Equation (3.35) should be understood as a multidimensional system of non-linear equations that puts constraints on the values of the coefficients . The coefficients may be determined by solving these equations using a root finding procedure, but, numerically, there are no good, general methods for solving systems of more than one non-linear equation. The reason is that we have to solve all the equations simultaneously; that is, finding the points where they all are zero. This is not a feasible task, especially since there is no information on the common curvature of the set of equations. To attain such information, we need the partial derivatives of equation (3.35), which is a rather computationally costly procedure.

There are, however, efficient general techniques for finding stationary values of a
function of many variables, a process which are often referred to as
*optimization*. As seen in Chapter 3, locating stationary values are
equivalent to finding a zero of the gradient vector in equation (3.28),
which, at first glance, might not seem so different from zeroing a multidimensional
function like the equations of motion in (3.35). But, there is one distinct
difference: the gradient vector contain advantageous information on the direction of the
stationary value, information that (3.35) does not have. The partial
derivative of the action will aid the search for stationary values considerably, giving
a more efficient algorithm than root finding. Therefore, in the quest of values for the
coefficients which gives the correct motion of galaxies, it seems preferable to return
to the Hamilton's principle:

where the Lagrangian is given by equation (3.20) and time is given as the expansion parameter.

Optimization, or rather, in this case, unconstrained optimization, has developed rapidly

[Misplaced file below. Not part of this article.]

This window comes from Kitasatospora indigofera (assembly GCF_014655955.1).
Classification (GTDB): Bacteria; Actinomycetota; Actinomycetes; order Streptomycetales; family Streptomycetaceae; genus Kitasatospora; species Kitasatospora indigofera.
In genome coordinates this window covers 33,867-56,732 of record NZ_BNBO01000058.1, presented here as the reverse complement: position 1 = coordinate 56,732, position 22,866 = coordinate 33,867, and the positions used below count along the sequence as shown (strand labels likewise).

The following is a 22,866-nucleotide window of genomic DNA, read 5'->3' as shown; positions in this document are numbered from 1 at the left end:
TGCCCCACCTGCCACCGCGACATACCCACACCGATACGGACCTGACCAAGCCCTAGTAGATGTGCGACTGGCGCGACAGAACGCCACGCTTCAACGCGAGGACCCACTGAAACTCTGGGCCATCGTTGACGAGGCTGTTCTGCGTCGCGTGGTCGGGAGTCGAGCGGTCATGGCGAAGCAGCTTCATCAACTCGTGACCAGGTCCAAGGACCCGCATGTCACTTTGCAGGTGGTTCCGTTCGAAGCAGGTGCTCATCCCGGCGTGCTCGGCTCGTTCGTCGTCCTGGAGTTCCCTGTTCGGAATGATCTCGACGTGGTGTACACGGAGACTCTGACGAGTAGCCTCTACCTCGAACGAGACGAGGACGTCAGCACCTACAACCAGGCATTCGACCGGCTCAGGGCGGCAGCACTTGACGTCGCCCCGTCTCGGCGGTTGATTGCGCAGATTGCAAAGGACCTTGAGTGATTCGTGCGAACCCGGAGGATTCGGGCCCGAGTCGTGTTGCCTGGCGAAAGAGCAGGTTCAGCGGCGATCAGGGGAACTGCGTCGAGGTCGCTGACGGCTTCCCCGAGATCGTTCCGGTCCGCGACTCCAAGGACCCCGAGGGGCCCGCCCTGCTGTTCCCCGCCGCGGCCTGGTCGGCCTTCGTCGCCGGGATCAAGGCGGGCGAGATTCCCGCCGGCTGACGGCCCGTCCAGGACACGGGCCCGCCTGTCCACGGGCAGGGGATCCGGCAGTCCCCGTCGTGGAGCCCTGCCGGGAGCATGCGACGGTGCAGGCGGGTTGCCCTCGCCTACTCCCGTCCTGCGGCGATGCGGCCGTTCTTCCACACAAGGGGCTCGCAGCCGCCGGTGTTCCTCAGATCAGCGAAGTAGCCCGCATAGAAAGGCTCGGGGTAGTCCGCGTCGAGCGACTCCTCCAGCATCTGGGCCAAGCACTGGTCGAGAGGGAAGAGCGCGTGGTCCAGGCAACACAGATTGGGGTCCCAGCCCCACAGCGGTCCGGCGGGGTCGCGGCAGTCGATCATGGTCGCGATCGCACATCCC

since the advent of electronic computers in 1945, and a number of methods has been
proposed over the years. For quadratic functions most of these methods do the job very
well, even for large numbers of unknown variables. It is when we are dealing with
non-quadratic functions that it starts to get more difficult. For a quadratic function,
some of the optimization methods will be able to locate the extremum after only *n*
iterations, *n* being the number of unknown variables. For non-quadratic functions, the
number of iterations increase considerably, and it is not even certain that some of the
methods will be able to find the extremum after an infinite number of iterations. The
choice of method can therefore prove to be crucial, both for effectiveness, and for
actually locating the extremum.

Optimization is made even more complex when dealing with non-linear functions, where there will be a number of stationary points: global, local and/or saddle points. The problem here is to distinguish between them, especially locating the global extrema.

Equation (4.1) has both these complicating factors, making optimization a central problem in the AVP. I will therefore take a closer look at some of the optimization methods in this chapter, trying to locate the ones that are applicable here. But, before doing that, we also need an effective numerical method for integrating equation (4.1) and its derivatives. The choice can also be of some importance in the attempt to reduce the computing time of the stationary values.

Mon Jul 5 02:59:28 MET DST 1999